Data centers need power to operate. But not all of the power they use goes to running servers and other IT equipment. In fact, up to 40% of that power goes to cooling the data center. Servers generate heat and stop working when they get too hot, or when there are rapid temperature or humidity swings. Data centers therefore have to invest a lot of money and resources towards keeping servers cool enough to function. The most common type of cooling is air cooling, which relies on large air conditioning units that continuously blow cold air near the servers. (Otherwise known as the “Cold Aisle”.)
Needless to say, this is a very ineffective cooling method when you consider the environmental impact. To put this in perspective, a data center’s energy efficiency is calculated in Power Usage Effectiveness (PUE), which is a comparison of the amount of energy used by both the IT equipment and the facility, divided by the IT consumption figure. So, a PUE of 1 means that, in essence, no energy is wasted; all the energy goes to the IT equipment, none to the facility.
Air-cooled facilities can have a PUE as high 2 or even higher. This means that 50% of the energy used by the data center is wasted – that is, it goes to the facility itself, not IT services. Due to improvements in air cooling design and best practices, the average data center PUE is now 1.59 according to the Uptime Institute’s 2020 report. As we mentioned before, the electricity used to run these air cooling systems comes from power plants that not only emit a lot of CO2, but also use a significant amount of H2O.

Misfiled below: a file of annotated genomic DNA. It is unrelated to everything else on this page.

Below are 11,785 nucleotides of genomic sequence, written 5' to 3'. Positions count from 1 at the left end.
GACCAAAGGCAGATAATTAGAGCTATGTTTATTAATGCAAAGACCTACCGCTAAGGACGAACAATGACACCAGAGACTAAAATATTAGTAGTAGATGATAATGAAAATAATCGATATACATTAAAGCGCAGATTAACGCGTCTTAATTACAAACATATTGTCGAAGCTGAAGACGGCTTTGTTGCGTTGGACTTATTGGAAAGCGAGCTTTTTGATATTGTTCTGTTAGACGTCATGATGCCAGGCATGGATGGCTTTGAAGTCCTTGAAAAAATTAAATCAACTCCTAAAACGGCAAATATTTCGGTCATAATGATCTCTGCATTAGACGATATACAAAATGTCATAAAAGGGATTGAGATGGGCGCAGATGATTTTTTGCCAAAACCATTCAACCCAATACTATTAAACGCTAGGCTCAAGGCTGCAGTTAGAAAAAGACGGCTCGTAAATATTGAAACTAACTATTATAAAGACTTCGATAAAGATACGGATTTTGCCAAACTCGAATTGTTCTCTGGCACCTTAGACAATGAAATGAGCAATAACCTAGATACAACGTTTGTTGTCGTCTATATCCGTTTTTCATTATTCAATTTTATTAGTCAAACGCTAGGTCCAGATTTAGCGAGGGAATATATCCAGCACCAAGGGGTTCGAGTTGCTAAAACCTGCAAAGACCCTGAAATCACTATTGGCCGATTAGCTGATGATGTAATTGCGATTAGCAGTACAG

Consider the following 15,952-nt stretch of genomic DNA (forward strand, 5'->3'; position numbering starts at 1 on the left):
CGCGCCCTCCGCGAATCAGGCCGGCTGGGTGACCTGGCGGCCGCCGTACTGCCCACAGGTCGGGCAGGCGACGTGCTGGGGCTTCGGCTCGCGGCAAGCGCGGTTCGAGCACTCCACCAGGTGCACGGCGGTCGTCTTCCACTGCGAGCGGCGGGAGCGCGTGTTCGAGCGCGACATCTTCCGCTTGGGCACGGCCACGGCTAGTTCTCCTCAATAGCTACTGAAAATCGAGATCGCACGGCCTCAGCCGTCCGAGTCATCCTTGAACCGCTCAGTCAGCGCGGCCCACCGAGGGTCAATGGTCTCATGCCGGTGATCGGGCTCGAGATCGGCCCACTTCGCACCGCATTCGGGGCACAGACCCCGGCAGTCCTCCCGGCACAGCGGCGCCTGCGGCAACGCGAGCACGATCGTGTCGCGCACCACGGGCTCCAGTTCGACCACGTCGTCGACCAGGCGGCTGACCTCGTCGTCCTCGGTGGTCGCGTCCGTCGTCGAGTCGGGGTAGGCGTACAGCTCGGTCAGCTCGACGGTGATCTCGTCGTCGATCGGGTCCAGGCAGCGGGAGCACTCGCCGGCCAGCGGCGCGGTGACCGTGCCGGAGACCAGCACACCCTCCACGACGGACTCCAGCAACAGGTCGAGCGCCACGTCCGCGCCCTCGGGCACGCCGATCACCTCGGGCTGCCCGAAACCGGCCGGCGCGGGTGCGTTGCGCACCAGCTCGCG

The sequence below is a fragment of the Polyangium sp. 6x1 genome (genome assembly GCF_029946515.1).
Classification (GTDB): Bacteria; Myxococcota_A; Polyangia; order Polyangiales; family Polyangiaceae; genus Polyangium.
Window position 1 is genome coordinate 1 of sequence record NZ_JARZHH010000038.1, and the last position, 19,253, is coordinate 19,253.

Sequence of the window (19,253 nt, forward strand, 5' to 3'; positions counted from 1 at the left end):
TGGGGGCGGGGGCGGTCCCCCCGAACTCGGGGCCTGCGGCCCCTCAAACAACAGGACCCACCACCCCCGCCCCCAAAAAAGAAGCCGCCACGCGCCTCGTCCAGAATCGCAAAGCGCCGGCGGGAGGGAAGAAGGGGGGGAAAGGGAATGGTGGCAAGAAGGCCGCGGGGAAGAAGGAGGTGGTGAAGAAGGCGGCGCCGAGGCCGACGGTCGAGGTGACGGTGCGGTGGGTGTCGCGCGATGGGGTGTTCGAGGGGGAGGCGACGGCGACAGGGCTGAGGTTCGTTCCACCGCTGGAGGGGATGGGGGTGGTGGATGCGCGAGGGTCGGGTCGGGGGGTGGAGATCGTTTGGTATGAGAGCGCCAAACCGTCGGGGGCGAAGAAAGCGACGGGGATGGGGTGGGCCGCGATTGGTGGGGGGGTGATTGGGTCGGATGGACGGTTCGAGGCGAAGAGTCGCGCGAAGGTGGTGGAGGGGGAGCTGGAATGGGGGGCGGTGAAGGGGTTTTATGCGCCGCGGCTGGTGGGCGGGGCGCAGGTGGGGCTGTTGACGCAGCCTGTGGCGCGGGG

Water Cooling Methods
Many data centers use chilled water as a cooling method. Data center owners and operators long ago turned to water for cooling because it is more efficient at heat removal than mechanical air conditioning. Water is used to cool servers by pumping it through cooling coils located adjacent, above, behind or near IT racks. Although in this case water is the heat transfer fluid, the heat exchange is still air-to-air.
Water can also be used to cool IT gear by pumping it through highly customized liquid cold plates that are mounted onto each microprocessor chip. This is known as direct liquid cooling (DLC). Using liquid cold plates to reject the heat generated by the dominant heat loads on the IT circuit board can successfully remove up to 70% of that heat. However, traditional air cooling is left to deal with the balance, which still burns a lot of carbon, consumes a lot of water, and leaves you with a complex series of piping, manifolds and tubing to deal with.